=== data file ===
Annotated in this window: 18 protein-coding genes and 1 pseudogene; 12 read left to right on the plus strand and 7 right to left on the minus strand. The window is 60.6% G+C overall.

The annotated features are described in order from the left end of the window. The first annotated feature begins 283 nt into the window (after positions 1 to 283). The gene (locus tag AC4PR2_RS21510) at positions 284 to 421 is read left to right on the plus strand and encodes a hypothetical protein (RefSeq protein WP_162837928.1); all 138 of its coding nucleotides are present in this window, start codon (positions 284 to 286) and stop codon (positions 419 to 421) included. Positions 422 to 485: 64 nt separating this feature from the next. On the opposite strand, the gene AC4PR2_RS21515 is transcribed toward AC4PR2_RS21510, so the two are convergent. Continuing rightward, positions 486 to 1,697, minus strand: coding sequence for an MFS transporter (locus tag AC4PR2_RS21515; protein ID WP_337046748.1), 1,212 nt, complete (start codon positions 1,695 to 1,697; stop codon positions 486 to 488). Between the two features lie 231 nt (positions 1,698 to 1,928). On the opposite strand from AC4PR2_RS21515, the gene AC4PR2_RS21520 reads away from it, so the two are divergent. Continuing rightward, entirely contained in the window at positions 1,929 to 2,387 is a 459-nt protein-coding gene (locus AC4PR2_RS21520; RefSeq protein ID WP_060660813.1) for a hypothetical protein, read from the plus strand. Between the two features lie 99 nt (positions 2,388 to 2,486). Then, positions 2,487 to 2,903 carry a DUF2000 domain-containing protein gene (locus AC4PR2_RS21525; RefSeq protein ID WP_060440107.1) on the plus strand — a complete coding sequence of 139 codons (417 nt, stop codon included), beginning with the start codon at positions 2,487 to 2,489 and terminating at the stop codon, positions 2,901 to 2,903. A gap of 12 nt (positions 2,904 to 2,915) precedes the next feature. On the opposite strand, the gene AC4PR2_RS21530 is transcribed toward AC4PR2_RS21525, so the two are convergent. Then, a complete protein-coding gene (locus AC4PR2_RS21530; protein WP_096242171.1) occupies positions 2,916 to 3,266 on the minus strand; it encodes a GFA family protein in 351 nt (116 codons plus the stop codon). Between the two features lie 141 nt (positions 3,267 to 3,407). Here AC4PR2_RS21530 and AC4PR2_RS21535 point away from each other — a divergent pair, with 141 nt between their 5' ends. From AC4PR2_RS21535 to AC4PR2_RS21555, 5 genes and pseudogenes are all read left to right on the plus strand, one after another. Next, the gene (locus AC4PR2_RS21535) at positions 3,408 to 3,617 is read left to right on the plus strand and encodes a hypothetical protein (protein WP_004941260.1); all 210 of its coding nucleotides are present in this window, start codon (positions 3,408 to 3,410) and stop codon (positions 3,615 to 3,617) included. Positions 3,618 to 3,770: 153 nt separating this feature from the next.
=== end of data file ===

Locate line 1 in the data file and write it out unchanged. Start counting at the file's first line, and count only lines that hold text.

Annotated in this window: 18 protein-coding genes and 1 pseudogene; 12 read left to right on the plus strand and 7 right to left on the minus strand. The window is 60.6% G+C overall.